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The determination of log-time mortality curves of the various life stages of (Hypera postica) subjected to certain insecticides
Tyler, Bane Hunter
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The purpose of this investigation was to test three insecticides on all the life stages of the alfalfa weevil. The objectives were to obtain information on the toxicity of certain insecticides on the alfalfa weevil in the laboratory, to establish standard susceptibility curves of the life stages of the alfalfa weevil to the insecticides tested, to establish a basis for insect resistance, to compare the speed of action of certain classes of insecticides and to observe the effects of certain insecticides on molting, feeding and other processes that may be affected. Dibrom, heptachlor epoxide, and Indian were tested against various life stages of the alfalfa weevil. These three insecticides were chosen because of the differences in their chemistry and activity. Dibrom, a volatile organophosphate, could be expected to act fast but have relatively limited residual life.Heptachlor epoxide as a cyclodiene compound should have exhibited the characteristic latent period of from two to six hours before symptoms of its activity appeared. The residual activity should be great. Indian, a more stable organophosphate than Dibrom, would be expected to be somewhat intermediate between the other two in speed of action and residual activity. Each insecticide was impregnated in filter paper at the dosage of 100 micrograms per square centimeter of filter paper surface. The insects were introduced on to the filter paper for continuous exposure to the insecticide residue. Mortality and certain other effects were recorded according to time of exposure. In general, responses of the alfalfa weevil to the three insecticides were comparable. One insecticide may have been quicker acting than the other two against a particular life stage, but the differences in the effects of the insecticides were not great. In every case, the three insecticides inhibited feeding, molting, or maturation to another life stage.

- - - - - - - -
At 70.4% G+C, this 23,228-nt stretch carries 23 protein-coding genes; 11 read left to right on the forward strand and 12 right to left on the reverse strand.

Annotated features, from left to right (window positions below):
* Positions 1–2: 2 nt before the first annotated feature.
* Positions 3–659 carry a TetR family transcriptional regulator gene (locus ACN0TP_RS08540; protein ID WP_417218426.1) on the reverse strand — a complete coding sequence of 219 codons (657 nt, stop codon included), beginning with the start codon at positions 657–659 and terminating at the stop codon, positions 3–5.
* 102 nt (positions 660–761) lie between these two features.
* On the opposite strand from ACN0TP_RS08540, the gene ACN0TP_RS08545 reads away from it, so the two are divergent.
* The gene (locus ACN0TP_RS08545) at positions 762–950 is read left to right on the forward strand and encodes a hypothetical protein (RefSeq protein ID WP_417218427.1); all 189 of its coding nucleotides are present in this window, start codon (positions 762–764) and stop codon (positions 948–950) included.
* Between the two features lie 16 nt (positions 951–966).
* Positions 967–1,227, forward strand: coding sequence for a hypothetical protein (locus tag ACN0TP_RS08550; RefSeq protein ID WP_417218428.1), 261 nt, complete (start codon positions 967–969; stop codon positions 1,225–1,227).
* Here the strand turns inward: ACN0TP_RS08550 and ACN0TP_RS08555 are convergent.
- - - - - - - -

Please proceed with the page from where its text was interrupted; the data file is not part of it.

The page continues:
- Masters Theses